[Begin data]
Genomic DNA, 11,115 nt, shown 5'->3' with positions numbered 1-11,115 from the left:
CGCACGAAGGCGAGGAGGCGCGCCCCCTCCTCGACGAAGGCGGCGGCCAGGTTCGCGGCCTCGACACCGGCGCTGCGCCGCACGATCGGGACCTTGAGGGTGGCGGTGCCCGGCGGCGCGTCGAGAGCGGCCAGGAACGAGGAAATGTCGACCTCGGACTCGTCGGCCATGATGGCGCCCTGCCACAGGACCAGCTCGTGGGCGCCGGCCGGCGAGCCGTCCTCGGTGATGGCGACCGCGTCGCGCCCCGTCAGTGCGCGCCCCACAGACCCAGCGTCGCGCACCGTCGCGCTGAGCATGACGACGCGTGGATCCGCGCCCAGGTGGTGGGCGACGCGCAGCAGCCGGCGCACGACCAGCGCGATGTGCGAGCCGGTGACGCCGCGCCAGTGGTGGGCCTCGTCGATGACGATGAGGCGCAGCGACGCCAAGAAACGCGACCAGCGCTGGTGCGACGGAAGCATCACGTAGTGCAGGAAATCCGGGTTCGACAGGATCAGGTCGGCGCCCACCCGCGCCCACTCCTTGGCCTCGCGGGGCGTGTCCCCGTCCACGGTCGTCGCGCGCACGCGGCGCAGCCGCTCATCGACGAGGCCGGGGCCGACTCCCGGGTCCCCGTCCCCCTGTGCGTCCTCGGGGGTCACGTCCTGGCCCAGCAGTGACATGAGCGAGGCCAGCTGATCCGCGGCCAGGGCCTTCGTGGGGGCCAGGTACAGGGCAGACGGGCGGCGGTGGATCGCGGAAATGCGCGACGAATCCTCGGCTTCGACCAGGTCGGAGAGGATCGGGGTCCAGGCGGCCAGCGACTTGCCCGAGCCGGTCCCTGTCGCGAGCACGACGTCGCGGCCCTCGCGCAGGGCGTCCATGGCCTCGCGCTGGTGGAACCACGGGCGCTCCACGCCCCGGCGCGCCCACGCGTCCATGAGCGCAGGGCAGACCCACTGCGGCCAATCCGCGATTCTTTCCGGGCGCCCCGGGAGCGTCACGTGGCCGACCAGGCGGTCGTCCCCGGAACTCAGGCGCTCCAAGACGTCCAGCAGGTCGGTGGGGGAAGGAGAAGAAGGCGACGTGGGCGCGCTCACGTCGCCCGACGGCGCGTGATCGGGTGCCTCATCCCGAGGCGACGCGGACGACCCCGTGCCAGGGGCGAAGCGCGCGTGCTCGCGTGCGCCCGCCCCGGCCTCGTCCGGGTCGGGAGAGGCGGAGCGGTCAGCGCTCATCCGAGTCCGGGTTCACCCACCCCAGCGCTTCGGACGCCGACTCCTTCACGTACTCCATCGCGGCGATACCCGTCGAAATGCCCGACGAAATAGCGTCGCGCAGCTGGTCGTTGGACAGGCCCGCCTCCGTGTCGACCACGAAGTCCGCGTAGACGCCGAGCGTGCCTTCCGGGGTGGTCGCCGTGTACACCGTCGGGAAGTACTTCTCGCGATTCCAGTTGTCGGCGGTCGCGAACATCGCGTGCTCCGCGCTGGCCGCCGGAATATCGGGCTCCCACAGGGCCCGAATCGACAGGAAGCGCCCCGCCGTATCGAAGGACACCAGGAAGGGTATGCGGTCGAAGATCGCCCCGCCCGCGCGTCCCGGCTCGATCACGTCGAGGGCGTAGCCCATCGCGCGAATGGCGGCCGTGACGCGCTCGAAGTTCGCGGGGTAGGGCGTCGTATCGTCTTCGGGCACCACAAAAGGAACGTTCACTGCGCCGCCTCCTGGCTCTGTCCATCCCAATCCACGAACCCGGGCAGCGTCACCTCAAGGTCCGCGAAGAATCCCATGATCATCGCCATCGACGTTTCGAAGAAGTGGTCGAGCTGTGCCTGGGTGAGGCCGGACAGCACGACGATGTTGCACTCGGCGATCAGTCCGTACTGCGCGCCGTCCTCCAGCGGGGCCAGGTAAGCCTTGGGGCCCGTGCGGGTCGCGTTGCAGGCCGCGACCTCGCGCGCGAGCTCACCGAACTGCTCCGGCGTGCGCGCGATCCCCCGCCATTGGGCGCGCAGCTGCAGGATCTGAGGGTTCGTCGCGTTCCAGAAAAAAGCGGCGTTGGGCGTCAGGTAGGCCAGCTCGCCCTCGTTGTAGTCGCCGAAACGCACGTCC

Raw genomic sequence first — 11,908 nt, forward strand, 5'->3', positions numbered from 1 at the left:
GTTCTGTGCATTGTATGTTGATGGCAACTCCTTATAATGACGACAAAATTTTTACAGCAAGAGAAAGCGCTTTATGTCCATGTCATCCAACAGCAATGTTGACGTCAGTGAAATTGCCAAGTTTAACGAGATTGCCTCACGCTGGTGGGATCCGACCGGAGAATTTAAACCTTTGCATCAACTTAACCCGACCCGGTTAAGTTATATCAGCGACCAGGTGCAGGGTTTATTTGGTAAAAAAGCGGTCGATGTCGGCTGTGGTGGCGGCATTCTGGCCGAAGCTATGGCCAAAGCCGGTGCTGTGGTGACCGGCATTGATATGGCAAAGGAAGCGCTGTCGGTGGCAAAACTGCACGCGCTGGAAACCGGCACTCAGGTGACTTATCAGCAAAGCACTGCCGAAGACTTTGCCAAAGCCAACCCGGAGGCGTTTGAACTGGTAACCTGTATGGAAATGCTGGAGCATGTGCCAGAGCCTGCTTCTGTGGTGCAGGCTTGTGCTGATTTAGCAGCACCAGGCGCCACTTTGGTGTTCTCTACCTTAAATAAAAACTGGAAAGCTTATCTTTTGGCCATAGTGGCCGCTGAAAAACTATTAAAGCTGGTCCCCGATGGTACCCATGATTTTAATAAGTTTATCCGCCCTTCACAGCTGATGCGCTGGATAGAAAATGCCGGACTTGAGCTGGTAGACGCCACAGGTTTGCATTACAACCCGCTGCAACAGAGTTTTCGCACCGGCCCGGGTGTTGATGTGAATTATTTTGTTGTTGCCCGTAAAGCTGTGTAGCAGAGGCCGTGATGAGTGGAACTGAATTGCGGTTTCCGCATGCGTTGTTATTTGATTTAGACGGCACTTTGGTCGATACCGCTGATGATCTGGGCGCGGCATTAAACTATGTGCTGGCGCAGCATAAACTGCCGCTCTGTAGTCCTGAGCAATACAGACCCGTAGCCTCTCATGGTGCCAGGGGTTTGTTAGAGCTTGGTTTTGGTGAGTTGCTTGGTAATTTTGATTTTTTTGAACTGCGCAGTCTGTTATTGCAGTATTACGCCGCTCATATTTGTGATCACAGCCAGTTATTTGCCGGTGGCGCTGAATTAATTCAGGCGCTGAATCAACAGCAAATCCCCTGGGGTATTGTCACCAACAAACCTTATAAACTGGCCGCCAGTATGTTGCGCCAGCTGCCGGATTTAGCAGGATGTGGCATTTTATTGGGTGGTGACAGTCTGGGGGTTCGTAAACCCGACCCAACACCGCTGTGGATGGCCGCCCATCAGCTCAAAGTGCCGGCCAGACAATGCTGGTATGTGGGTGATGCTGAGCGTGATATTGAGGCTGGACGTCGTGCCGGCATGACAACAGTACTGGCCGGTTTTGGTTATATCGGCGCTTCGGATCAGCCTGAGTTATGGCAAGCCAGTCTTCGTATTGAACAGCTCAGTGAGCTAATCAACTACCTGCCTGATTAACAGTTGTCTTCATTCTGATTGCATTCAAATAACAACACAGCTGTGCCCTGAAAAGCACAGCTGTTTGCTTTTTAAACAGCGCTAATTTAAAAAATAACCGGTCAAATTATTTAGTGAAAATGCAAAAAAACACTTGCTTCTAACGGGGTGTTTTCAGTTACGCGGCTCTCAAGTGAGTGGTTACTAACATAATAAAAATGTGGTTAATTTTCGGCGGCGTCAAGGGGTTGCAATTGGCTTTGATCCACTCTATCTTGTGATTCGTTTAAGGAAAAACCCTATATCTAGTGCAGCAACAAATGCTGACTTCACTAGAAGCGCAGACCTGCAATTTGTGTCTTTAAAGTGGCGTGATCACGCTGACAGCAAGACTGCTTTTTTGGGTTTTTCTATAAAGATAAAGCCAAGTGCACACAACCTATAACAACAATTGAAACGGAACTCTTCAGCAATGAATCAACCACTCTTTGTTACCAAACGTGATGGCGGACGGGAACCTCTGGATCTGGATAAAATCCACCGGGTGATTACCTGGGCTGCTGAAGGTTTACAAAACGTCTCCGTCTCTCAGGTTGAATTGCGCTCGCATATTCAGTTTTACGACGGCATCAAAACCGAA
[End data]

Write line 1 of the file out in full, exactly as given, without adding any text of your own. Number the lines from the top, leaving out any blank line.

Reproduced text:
Genomic DNA, 11,115 nt, shown 5'->3' with positions numbered 1-11,115 from the left: